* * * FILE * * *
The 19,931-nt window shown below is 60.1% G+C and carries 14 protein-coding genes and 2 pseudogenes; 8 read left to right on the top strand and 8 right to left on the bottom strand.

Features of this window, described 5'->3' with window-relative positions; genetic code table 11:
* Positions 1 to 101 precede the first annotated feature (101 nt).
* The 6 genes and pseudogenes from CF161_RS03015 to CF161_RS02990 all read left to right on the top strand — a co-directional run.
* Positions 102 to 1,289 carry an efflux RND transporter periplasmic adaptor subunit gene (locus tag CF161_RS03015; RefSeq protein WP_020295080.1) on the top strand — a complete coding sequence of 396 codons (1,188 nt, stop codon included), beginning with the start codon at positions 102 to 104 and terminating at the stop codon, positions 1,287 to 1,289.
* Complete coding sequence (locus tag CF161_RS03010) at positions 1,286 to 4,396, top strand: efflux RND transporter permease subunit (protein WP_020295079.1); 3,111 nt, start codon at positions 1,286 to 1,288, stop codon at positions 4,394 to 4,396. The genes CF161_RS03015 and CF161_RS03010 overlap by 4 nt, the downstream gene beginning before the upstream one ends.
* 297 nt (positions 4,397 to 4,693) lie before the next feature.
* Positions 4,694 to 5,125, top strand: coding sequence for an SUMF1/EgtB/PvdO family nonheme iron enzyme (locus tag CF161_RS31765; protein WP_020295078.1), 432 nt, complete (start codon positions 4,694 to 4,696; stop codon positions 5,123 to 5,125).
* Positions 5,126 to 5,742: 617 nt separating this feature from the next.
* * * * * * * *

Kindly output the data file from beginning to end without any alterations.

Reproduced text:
The 19,931-nt window shown below is 60.1% G+C and carries 14 protein-coding genes and 2 pseudogenes; 8 read left to right on the top strand and 8 right to left on the bottom strand.

Features of this window, described 5'->3' with window-relative positions; genetic code table 11:
* Positions 1 to 101 precede the first annotated feature (101 nt).
* The 6 genes and pseudogenes from CF161_RS03015 to CF161_RS02990 all read left to right on the top strand — a co-directional run.
* Positions 102 to 1,289 carry an efflux RND transporter periplasmic adaptor subunit gene (locus tag CF161_RS03015; RefSeq protein WP_020295080.1) on the top strand — a complete coding sequence of 396 codons (1,188 nt, stop codon included), beginning with the start codon at positions 102 to 104 and terminating at the stop codon, positions 1,287 to 1,289.
* Complete coding sequence (locus tag CF161_RS03010) at positions 1,286 to 4,396, top strand: efflux RND transporter permease subunit (protein WP_020295079.1); 3,111 nt, start codon at positions 1,286 to 1,288, stop codon at positions 4,394 to 4,396. The genes CF161_RS03015 and CF161_RS03010 overlap by 4 nt, the downstream gene beginning before the upstream one ends.
* 297 nt (positions 4,397 to 4,693) lie before the next feature.
* Positions 4,694 to 5,125, top strand: coding sequence for an SUMF1/EgtB/PvdO family nonheme iron enzyme (locus tag CF161_RS31765; protein WP_020295078.1), 432 nt, complete (start codon positions 4,694 to 4,696; stop codon positions 5,123 to 5,125).
* Positions 5,126 to 5,742: 617 nt separating this feature from the next.